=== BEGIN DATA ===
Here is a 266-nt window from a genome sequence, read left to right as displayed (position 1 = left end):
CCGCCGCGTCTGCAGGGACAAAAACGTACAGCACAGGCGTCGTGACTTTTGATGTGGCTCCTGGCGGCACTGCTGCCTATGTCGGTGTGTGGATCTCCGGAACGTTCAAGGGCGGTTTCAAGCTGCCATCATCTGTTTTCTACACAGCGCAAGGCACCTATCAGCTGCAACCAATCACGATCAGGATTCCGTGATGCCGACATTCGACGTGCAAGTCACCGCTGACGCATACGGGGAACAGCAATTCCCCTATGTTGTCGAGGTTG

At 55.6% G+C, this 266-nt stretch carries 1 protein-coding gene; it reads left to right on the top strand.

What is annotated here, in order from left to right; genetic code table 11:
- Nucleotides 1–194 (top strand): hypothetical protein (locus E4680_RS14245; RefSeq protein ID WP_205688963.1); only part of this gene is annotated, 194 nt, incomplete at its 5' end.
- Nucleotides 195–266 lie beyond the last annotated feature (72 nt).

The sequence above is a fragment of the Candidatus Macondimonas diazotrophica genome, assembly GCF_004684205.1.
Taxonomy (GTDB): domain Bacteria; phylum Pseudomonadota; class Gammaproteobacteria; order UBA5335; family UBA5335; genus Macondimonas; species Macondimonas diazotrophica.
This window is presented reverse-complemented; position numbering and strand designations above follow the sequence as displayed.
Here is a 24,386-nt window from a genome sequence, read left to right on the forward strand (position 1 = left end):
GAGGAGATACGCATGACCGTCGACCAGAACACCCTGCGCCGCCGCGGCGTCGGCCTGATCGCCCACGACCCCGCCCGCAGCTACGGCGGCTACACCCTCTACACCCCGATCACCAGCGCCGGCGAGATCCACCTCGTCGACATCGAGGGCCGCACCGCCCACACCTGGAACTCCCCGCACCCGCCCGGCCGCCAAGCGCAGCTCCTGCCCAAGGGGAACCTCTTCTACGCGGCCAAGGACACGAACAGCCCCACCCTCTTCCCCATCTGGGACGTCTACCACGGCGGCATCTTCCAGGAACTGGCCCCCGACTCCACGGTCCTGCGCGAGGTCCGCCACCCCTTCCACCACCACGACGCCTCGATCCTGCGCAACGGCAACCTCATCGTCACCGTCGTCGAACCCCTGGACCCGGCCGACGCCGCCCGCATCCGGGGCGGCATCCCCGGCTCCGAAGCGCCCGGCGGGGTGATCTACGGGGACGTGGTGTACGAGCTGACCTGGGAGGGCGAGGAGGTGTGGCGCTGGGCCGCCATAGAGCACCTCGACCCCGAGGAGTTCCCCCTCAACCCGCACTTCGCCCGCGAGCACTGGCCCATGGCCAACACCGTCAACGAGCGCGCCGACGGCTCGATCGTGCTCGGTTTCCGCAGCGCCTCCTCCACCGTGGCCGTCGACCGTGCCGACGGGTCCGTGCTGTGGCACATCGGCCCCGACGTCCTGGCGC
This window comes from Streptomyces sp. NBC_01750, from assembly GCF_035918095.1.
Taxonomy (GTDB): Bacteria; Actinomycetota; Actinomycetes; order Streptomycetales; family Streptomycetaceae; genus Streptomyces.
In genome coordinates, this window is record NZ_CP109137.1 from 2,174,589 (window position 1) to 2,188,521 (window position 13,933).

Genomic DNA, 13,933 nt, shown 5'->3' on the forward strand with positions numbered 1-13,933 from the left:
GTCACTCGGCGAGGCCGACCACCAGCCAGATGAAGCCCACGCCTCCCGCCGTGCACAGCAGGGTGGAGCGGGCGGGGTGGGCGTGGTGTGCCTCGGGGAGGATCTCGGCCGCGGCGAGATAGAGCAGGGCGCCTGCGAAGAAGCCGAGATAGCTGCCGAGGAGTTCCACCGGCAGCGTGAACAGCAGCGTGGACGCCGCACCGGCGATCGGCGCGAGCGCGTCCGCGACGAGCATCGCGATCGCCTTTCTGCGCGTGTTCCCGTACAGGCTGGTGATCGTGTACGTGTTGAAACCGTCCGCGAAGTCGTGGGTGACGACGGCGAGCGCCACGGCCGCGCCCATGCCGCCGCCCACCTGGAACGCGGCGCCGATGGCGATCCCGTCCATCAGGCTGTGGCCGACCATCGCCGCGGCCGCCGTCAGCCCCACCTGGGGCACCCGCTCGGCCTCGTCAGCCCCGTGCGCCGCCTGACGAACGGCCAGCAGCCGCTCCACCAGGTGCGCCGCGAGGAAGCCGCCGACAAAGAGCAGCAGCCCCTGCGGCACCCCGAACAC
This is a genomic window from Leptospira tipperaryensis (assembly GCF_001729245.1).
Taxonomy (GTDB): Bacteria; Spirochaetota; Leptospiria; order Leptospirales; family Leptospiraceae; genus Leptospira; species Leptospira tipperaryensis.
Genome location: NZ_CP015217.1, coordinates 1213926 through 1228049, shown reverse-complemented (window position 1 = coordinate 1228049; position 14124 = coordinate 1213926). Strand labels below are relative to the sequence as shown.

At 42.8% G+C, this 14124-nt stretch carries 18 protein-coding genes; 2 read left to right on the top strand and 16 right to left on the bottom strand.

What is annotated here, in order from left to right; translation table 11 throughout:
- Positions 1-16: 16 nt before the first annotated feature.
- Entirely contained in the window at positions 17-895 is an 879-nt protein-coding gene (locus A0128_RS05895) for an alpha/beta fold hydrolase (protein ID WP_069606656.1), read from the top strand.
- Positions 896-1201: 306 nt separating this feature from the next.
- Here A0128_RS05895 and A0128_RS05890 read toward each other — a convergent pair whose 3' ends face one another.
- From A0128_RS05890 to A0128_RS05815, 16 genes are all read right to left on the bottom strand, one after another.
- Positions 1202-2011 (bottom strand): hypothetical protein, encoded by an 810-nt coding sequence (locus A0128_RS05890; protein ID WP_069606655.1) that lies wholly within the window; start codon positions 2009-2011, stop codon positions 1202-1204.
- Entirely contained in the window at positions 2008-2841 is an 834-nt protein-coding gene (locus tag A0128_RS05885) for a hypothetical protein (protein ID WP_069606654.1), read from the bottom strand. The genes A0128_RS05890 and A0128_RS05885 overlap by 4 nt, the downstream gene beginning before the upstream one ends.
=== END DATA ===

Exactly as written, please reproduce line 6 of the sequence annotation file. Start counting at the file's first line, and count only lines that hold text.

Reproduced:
- Nucleotides 195–266 lie beyond the last annotated feature (72 nt).